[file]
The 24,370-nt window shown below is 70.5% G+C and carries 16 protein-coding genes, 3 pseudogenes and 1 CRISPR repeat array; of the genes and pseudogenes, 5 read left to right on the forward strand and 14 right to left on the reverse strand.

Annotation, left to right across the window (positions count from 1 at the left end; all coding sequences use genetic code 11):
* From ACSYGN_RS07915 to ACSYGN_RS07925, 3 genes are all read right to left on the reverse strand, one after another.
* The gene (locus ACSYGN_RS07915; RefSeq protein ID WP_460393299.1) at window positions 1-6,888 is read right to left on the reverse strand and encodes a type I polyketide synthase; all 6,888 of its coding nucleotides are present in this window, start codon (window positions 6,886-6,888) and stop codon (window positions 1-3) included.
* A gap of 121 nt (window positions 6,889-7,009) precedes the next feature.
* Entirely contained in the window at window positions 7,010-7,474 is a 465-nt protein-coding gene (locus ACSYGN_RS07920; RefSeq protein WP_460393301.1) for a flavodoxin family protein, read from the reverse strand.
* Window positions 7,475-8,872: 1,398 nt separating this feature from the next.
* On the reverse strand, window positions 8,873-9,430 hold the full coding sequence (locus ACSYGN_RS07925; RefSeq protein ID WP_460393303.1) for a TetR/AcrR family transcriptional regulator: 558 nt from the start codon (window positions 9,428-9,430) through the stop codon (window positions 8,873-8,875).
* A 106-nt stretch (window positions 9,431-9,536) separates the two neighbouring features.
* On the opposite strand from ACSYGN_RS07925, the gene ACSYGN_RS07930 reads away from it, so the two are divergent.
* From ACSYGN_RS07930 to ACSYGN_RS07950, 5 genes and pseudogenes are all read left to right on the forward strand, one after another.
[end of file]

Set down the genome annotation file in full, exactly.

The 24,370-nt window shown below is 70.5% G+C and carries 16 protein-coding genes, 3 pseudogenes and 1 CRISPR repeat array; of the genes and pseudogenes, 5 read left to right on the forward strand and 14 right to left on the reverse strand.

Annotation, left to right across the window (positions count from 1 at the left end; all coding sequences use genetic code 11):
* From ACSYGN_RS07915 to ACSYGN_RS07925, 3 genes are all read right to left on the reverse strand, one after another.
* The gene (locus ACSYGN_RS07915; RefSeq protein ID WP_460393299.1) at window positions 1-6,888 is read right to left on the reverse strand and encodes a type I polyketide synthase; all 6,888 of its coding nucleotides are present in this window, start codon (window positions 6,886-6,888) and stop codon (window positions 1-3) included.
* A gap of 121 nt (window positions 6,889-7,009) precedes the next feature.
* Entirely contained in the window at window positions 7,010-7,474 is a 465-nt protein-coding gene (locus ACSYGN_RS07920; RefSeq protein WP_460393301.1) for a flavodoxin family protein, read from the reverse strand.
* Window positions 7,475-8,872: 1,398 nt separating this feature from the next.
* On the reverse strand, window positions 8,873-9,430 hold the full coding sequence (locus ACSYGN_RS07925; RefSeq protein ID WP_460393303.1) for a TetR/AcrR family transcriptional regulator: 558 nt from the start codon (window positions 9,428-9,430) through the stop codon (window positions 8,873-8,875).
* A 106-nt stretch (window positions 9,431-9,536) separates the two neighbouring features.
* On the opposite strand from ACSYGN_RS07925, the gene ACSYGN_RS07930 reads away from it, so the two are divergent.
* From ACSYGN_RS07930 to ACSYGN_RS07950, 5 genes and pseudogenes are all read left to right on the forward strand, one after another.